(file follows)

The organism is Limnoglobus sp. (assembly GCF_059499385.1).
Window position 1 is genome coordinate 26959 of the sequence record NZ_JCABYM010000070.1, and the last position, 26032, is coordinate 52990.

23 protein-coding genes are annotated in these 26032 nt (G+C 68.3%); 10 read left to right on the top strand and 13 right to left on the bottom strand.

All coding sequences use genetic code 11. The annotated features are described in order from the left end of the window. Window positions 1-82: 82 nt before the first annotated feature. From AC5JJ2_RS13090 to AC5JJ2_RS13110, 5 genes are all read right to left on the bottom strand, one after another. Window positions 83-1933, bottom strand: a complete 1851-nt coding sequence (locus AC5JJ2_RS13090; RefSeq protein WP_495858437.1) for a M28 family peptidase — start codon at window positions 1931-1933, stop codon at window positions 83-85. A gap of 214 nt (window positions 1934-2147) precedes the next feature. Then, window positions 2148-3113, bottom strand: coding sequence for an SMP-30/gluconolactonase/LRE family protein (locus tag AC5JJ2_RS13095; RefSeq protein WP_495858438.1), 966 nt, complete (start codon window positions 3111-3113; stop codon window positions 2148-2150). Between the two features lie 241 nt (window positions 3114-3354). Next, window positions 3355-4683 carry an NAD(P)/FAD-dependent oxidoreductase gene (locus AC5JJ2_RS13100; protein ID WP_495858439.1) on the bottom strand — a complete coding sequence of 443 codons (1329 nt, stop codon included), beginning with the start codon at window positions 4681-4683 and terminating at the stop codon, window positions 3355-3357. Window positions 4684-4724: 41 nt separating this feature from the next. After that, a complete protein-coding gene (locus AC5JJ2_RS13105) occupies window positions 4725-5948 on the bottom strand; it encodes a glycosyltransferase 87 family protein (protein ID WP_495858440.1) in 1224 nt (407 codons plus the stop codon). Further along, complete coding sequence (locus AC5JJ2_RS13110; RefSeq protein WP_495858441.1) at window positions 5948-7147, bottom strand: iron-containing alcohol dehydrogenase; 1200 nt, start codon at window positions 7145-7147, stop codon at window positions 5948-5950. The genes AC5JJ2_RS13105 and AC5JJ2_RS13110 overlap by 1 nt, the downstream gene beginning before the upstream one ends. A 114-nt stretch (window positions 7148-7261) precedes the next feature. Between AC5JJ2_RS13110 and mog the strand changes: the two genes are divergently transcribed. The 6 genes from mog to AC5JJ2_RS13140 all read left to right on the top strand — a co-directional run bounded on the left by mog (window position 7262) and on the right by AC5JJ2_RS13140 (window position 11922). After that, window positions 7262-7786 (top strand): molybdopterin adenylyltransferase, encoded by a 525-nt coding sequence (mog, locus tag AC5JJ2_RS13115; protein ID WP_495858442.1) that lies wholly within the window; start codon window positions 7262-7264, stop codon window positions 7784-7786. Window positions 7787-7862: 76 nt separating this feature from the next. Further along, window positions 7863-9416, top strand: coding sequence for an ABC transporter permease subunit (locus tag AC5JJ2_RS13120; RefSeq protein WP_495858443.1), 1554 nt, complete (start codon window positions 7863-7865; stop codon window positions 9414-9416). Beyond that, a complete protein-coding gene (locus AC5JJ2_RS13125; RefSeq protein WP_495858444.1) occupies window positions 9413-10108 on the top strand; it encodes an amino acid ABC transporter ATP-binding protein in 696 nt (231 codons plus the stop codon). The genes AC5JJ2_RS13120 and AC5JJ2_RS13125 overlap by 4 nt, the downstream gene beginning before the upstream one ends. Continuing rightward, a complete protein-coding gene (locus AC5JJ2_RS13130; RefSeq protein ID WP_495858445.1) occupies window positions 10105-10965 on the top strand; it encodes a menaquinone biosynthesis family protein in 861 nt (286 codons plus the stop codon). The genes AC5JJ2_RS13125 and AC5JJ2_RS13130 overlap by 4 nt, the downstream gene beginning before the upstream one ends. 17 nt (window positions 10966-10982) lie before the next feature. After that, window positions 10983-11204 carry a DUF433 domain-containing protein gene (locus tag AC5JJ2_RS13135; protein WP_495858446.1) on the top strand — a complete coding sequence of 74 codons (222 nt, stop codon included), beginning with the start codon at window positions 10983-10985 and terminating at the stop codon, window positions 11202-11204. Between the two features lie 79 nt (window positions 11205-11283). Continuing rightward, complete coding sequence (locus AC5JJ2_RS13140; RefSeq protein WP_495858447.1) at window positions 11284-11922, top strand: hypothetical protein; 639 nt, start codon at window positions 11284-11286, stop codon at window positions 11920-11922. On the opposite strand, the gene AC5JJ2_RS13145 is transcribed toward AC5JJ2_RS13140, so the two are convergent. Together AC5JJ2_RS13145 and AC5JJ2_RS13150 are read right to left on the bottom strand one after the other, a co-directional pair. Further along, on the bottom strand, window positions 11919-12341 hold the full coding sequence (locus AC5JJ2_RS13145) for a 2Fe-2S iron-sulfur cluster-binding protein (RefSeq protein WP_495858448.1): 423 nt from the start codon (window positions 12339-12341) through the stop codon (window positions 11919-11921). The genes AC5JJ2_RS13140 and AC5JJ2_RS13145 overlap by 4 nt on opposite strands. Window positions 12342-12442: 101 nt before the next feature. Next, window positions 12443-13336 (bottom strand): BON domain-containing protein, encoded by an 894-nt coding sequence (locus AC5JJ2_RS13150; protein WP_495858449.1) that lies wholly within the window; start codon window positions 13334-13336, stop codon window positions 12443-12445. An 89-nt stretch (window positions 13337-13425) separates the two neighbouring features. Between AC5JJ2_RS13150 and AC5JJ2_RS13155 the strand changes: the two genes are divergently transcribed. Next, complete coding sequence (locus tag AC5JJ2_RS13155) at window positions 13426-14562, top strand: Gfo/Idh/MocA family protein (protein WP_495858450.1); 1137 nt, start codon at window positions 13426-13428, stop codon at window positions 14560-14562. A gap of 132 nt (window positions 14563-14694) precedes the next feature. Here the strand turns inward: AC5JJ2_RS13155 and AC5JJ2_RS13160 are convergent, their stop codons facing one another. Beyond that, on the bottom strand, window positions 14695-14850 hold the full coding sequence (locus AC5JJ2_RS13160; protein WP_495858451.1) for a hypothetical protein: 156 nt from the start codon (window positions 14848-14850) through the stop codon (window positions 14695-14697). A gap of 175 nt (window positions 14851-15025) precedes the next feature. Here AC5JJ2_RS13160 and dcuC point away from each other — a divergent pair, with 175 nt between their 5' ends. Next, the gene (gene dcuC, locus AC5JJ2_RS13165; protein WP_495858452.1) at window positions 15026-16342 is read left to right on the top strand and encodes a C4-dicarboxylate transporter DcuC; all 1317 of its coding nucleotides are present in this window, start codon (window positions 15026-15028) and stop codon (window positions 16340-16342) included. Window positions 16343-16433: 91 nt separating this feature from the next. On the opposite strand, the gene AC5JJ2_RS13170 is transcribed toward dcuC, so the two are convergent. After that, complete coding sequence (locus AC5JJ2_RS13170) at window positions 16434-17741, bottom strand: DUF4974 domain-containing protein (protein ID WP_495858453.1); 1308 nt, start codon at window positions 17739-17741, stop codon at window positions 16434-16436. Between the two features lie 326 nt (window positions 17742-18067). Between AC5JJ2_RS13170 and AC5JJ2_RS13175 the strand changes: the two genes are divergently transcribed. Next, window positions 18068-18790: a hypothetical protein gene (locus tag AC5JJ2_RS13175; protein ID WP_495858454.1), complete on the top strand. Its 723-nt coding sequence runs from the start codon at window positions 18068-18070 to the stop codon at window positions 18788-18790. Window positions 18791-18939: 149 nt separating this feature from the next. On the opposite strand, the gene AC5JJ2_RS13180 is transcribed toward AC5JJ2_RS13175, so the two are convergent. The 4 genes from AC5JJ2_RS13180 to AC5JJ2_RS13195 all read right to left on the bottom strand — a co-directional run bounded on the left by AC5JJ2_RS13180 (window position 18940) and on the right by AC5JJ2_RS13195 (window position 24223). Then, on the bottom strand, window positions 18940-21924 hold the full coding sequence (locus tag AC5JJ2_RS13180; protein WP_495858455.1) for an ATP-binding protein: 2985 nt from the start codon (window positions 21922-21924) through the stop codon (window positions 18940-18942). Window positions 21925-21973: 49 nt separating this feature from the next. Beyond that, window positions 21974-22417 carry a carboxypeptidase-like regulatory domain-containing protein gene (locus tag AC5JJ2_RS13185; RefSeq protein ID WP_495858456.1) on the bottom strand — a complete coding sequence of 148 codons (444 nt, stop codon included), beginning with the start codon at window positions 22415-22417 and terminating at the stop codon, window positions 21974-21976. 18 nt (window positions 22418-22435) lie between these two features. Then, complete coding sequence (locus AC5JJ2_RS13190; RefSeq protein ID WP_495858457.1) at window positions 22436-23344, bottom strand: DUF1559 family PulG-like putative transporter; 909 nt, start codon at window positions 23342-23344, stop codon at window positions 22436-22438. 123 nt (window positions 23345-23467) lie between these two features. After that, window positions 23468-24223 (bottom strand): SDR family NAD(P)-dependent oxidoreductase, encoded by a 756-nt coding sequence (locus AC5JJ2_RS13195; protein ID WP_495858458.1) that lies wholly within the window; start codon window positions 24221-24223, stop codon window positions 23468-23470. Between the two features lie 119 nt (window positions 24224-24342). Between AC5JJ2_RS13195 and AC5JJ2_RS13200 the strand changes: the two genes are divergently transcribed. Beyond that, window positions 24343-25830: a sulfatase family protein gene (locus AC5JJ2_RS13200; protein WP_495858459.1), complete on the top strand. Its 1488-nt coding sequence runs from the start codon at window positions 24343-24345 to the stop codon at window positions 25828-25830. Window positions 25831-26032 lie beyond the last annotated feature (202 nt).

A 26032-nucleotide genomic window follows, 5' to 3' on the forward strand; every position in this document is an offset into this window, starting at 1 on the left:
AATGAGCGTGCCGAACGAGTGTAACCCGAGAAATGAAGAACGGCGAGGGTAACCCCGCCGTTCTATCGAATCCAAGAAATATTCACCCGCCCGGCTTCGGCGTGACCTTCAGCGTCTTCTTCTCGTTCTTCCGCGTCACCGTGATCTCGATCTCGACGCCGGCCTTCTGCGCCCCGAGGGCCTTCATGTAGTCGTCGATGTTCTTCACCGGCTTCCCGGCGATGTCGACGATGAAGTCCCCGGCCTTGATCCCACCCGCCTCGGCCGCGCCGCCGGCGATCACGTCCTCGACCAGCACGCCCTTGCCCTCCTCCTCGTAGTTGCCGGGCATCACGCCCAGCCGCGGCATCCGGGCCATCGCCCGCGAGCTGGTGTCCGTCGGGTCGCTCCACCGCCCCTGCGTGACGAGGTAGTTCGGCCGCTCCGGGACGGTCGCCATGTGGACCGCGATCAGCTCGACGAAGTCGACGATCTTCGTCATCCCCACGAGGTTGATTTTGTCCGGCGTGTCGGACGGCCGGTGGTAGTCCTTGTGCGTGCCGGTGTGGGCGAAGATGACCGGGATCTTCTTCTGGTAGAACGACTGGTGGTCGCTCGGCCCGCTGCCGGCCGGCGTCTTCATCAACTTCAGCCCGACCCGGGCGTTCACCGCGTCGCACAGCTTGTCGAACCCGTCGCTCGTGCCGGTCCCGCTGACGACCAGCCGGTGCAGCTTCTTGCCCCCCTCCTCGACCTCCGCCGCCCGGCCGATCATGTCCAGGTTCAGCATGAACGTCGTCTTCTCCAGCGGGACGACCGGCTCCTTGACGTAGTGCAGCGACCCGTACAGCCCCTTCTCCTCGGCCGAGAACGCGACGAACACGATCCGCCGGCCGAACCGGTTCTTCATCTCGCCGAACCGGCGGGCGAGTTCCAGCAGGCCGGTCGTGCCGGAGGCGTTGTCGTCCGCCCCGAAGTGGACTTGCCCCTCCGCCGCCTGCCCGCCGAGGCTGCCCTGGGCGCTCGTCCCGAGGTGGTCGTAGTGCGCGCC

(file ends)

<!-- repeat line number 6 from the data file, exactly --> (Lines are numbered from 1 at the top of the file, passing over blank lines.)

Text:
AATGAGCGTGCCGAACGAGTGTAACCCGAGAAATGAAGAACGGCGAGGGTAACCCCGCCGTTCTATCGAATCCAAGAAATATTCACCCGCCCGGCTTCGGCGTGACCTTCAGCGTCTTCTTCTCGTTCTTCCGCGTCACCGTGATCTCGATCTCGACGCCGGCCTTCTGCGCCCCGAGGGCCTTCATGTAGTCGTCGATGTTCTTCACCGGCTTCCCGGCGATGTCGACGATGAAGTCCCCGGCCTTGATCCCACCCGCCTCGGCCGCGCCGCCGGCGATCACGTCCTCGACCAGCACGCCCTTGCCCTCCTCCTCGTAGTTGCCGGGCATCACGCCCAGCCGCGGCATCCGGGCCATCGCCCGCGAGCTGGTGTCCGTCGGGTCGCTCCACCGCCCCTGCGTGACGAGGTAGTTCGGCCGCTCCGGGACGGTCGCCATGTGGACCGCGATCAGCTCGACGAAGTCGACGATCTTCGTCATCCCCACGAGGTTGATTTTGTCCGGCGTGTCGGACGGCCGGTGGTAGTCCTTGTGCGTGCCGGTGTGGGCGAAGATGACCGGGATCTTCTTCTGGTAGAACGACTGGTGGTCGCTCGGCCCGCTGCCGGCCGGCGTCTTCATCAACTTCAGCCCGACCCGGGCGTTCACCGCGTCGCACAGCTTGTCGAACCCGTCGCTCGTGCCGGTCCCGCTGACGACCAGCCGGTGCAGCTTCTTGCCCCCCTCCTCGACCTCCGCCGCCCGGCCGATCATGTCCAGGTTCAGCATGAACGTCGTCTTCTCCAGCGGGACGACCGGCTCCTTGACGTAGTGCAGCGACCCGTACAGCCCCTTCTCCTCGGCCGAGAACGCGACGAACACGATCCGCCGGCCGAACCGGTTCTTCATCTCGCCGAACCGGCGGGCGAGTTCCAGCAGGCCGGTCGTGCCGGAGGCGTTGTCGTCCGCCCCGAAGTGGACTTGCCCCTCCGCCGCCTGCCCGCCGAGGCTGCCCTGGGCGCTCGTCCCGAGGTGGTCGTAGTGCGCGCC